Fintech payment company QuickFee (ASX:QFE) turned a few heads yesterday, climbing by 150 per cent on its first day of trade.

The company listed at 20c per share and closed at 50c, easily meeting its IPO goal to raise $13.5m.

Investors were clearly chomping at the bit to get a piece of the B2B lender, which provides an online portal for professional services firms in accounting and law to manage client payments.

Shares continued to find momentum in early trade today, climbing to 62.5c before easing back.

G’day USA

QuickFee’s portal helps professional services firms manage late payments by offering monthly instalments for clients to pay their bills. It also extends loans to finance the instalments, at a rate of 9.95 per cent over 12 months.

The service allows services firms to better manage their cash-flow, by taking on the amount of the bill up-front.

The company made frequent references to its focus on building out US market share in its prospectus, where it said it had a first-mover advantage and was gaining some early traction. It said it plans to allocate around $1.5m of the funds raised to finance its US expansion.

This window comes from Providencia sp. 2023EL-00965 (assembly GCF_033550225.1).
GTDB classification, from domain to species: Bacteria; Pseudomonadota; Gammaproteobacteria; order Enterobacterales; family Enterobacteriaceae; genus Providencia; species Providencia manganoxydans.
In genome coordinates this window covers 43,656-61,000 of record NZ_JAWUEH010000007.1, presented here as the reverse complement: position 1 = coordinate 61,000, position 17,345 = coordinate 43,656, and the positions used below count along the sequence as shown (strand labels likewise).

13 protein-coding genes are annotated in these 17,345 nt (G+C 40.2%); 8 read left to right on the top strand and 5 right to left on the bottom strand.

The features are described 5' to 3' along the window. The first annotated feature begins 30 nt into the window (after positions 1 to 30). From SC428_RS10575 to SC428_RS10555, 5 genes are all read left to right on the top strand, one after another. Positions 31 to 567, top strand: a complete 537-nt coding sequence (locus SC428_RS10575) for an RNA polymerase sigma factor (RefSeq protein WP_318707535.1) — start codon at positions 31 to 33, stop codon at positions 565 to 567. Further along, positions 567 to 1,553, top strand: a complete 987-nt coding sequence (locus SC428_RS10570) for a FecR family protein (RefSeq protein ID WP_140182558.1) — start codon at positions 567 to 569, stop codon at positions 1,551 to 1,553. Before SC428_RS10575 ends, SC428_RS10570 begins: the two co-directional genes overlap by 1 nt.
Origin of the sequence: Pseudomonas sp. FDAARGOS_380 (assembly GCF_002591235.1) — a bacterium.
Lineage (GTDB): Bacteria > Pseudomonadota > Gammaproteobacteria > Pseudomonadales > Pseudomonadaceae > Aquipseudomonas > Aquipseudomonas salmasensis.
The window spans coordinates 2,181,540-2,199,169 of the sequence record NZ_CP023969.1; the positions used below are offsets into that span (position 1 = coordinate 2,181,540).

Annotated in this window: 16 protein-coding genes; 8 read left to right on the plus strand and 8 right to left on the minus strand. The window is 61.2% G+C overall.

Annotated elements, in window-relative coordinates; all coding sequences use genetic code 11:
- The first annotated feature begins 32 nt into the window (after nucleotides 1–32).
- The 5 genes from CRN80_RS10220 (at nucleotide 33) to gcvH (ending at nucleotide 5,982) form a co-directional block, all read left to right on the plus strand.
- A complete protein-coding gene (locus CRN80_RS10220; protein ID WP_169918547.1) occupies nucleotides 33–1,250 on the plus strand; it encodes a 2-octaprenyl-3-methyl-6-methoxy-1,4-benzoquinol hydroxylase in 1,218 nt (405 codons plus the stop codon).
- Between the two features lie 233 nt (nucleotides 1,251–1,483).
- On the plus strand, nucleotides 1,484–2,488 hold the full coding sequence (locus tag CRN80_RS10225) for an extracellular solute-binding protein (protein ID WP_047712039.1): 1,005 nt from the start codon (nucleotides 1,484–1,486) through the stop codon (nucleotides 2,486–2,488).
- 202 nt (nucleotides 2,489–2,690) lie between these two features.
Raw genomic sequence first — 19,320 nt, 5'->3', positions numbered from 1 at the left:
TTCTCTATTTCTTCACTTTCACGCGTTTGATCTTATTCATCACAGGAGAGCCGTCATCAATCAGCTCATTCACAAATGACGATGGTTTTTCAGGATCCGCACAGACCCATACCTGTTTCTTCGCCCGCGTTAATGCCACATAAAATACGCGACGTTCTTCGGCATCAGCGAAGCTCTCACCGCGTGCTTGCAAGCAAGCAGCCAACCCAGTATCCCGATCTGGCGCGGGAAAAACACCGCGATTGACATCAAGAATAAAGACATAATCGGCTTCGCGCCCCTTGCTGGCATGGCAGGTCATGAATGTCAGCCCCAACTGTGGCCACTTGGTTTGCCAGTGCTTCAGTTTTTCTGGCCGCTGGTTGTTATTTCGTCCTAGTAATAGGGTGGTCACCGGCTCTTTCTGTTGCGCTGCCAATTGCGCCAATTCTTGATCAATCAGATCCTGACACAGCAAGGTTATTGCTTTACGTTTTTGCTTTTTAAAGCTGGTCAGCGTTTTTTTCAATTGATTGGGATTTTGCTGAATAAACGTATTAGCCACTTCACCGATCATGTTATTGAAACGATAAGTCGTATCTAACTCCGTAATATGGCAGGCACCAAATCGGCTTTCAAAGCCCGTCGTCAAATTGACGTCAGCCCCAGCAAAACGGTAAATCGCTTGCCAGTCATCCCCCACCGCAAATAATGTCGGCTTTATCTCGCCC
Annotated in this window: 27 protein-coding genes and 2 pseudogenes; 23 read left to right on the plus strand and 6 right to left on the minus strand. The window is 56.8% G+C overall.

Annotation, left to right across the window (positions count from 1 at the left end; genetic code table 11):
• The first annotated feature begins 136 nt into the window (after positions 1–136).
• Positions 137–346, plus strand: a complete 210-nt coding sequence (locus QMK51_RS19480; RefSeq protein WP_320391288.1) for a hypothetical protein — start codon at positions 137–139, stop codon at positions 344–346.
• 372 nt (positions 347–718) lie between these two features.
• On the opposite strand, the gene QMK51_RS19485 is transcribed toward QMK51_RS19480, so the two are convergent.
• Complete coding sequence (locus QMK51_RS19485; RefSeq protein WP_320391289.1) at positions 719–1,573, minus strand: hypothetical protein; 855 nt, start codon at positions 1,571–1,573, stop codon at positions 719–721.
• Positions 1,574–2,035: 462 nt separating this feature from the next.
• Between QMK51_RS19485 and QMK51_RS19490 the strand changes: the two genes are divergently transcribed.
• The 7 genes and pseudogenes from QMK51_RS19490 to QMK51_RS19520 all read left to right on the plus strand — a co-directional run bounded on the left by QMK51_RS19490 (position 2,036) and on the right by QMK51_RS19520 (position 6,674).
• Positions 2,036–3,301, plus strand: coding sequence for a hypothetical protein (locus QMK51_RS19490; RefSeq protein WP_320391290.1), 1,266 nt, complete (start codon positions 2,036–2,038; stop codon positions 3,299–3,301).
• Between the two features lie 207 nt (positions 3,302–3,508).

One day after listing, QuickFee has released an operations update which shows it has signed up 618 professional services firms in Australia, and 236 in the US.

Unaudited figures to the end of June 2019 show the bulk of its transaction fees were derived from the US. The firm processed $US136.8m ($195.8m) from its US operations, up from $US48.4m in the year prior.

That marks a gain of 182 per cent, and in terms of dollar-value it exceeds the $28.3m processed in Australia (up from $10.5m in FY18).

Total lending in the Australian market was $42m in the 2019 financial year, compared to $8m in the US market.

To protect itself from credit risk, professional services firms grant QuickFee the “irrevocable right” to require them to purchase a client loan for any outstanding amounts in the event that clients default on an instalment payment.